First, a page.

When a British couple went on a Caribbean cruise, they didn’t expect to come back with their rear ends infested by parasitic worms. Nor did they expect to see pictures of their backsides plastered over British newsstands. But tabloids in the United Kingdom picked up on the story from a medical journal that published a case report on the infections. The couple contacted the journal, BMJ Case Reports, and said they were concerned that their family and close friends could identify them. The publication denied liability in the matter but last month retracted the article, which was titled “Cutaneous larva migrans with pulmonary involvement.”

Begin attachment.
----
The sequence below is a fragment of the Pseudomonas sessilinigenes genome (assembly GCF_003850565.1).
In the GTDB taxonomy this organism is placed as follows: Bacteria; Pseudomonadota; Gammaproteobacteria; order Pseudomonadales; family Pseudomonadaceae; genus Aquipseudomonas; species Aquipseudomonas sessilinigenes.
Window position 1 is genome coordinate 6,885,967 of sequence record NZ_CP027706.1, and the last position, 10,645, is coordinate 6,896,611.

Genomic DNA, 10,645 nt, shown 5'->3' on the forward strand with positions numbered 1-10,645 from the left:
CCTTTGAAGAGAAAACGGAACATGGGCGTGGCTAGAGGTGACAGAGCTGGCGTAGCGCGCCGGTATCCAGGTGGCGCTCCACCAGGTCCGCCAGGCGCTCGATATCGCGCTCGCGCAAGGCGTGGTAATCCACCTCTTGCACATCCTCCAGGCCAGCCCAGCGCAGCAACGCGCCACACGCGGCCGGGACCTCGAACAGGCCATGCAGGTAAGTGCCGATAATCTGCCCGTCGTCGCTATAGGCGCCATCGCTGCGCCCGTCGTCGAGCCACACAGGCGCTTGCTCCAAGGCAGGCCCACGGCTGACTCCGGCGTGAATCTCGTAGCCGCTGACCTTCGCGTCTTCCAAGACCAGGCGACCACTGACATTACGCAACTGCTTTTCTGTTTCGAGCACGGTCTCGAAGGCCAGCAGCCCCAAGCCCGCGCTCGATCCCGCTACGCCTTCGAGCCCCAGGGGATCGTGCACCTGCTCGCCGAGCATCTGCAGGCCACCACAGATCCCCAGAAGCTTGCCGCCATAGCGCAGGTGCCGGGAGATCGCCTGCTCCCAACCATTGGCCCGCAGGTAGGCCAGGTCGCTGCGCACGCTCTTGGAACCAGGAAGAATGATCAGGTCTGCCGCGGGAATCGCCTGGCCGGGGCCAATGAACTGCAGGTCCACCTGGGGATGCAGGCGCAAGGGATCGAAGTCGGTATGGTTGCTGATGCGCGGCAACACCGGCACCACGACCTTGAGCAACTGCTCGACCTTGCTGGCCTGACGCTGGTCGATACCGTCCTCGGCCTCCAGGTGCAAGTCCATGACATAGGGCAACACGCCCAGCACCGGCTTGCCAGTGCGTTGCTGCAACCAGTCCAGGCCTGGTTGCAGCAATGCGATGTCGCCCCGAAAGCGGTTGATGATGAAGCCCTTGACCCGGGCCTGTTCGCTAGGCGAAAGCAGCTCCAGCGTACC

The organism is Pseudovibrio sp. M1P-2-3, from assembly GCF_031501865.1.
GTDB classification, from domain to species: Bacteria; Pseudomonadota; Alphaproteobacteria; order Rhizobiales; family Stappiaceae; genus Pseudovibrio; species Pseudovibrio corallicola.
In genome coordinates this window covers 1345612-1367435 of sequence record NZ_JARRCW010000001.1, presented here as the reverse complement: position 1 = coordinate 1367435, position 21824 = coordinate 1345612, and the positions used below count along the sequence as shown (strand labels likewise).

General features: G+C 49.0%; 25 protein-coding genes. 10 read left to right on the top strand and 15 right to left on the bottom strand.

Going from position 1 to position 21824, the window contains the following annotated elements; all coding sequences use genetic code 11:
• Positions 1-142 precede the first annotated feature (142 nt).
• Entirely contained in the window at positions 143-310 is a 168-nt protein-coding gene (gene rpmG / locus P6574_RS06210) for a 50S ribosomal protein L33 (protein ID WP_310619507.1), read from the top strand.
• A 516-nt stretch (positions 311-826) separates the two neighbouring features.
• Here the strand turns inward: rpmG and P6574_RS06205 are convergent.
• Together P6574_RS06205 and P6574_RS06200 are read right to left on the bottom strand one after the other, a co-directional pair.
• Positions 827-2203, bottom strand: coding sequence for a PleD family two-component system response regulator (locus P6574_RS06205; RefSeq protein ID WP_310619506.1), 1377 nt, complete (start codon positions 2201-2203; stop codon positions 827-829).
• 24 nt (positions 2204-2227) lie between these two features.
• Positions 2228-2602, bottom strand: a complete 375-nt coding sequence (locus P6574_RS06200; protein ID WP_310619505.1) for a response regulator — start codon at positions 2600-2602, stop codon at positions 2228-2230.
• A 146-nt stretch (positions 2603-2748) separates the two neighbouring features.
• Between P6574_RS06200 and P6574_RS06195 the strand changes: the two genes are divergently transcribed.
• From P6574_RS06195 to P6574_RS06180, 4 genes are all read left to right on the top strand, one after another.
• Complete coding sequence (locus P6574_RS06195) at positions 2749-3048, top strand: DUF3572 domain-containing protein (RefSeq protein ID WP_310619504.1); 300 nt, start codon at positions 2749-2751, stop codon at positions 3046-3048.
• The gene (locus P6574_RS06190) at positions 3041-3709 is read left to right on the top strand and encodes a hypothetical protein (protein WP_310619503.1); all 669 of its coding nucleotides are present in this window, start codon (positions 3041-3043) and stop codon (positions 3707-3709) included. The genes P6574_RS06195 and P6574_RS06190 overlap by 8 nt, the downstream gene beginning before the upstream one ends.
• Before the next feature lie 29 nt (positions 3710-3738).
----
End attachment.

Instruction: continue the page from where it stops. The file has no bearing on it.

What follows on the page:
The move marks the second time in less than a year that the BMJ, the publisher of Case Reports and many other medical titles, has retracted papers for privacy concerns. Last July, it pulled a 15-year-old movie review about people who believe they’re Jesus after one of the subjects profiled in the film complained, citing Europe’s strict “right to be forgotten” law governing the internet. In the case of the beachgoers, we can see why everyone involved would like to put the lid back on this can of worms.